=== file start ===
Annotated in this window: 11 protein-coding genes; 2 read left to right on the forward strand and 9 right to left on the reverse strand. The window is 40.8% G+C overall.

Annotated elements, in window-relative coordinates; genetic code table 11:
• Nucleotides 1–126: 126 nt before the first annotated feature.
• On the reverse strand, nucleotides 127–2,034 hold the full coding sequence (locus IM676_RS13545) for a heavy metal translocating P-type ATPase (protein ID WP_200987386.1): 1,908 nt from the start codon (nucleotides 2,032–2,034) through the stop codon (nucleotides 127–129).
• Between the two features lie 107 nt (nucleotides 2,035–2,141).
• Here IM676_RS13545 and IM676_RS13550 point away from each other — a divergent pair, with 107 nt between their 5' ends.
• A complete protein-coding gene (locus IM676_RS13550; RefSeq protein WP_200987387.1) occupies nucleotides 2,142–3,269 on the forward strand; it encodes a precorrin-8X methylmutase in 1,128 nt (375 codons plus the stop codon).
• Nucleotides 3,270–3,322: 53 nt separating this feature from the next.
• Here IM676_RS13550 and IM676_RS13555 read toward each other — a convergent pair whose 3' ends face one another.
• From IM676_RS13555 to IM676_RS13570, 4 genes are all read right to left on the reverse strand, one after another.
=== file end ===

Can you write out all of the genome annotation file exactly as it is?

Annotated in this window: 11 protein-coding genes; 2 read left to right on the forward strand and 9 right to left on the reverse strand. The window is 40.8% G+C overall.

Annotated elements, in window-relative coordinates; genetic code table 11:
• Nucleotides 1–126: 126 nt before the first annotated feature.
• On the reverse strand, nucleotides 127–2,034 hold the full coding sequence (locus IM676_RS13545) for a heavy metal translocating P-type ATPase (protein ID WP_200987386.1): 1,908 nt from the start codon (nucleotides 2,032–2,034) through the stop codon (nucleotides 127–129).
• Between the two features lie 107 nt (nucleotides 2,035–2,141).
• Here IM676_RS13545 and IM676_RS13550 point away from each other — a divergent pair, with 107 nt between their 5' ends.
• A complete protein-coding gene (locus IM676_RS13550; RefSeq protein WP_200987387.1) occupies nucleotides 2,142–3,269 on the forward strand; it encodes a precorrin-8X methylmutase in 1,128 nt (375 codons plus the stop codon).
• Nucleotides 3,270–3,322: 53 nt separating this feature from the next.
• Here IM676_RS13550 and IM676_RS13555 read toward each other — a convergent pair whose 3' ends face one another.
• From IM676_RS13555 to IM676_RS13570, 4 genes are all read right to left on the reverse strand, one after another.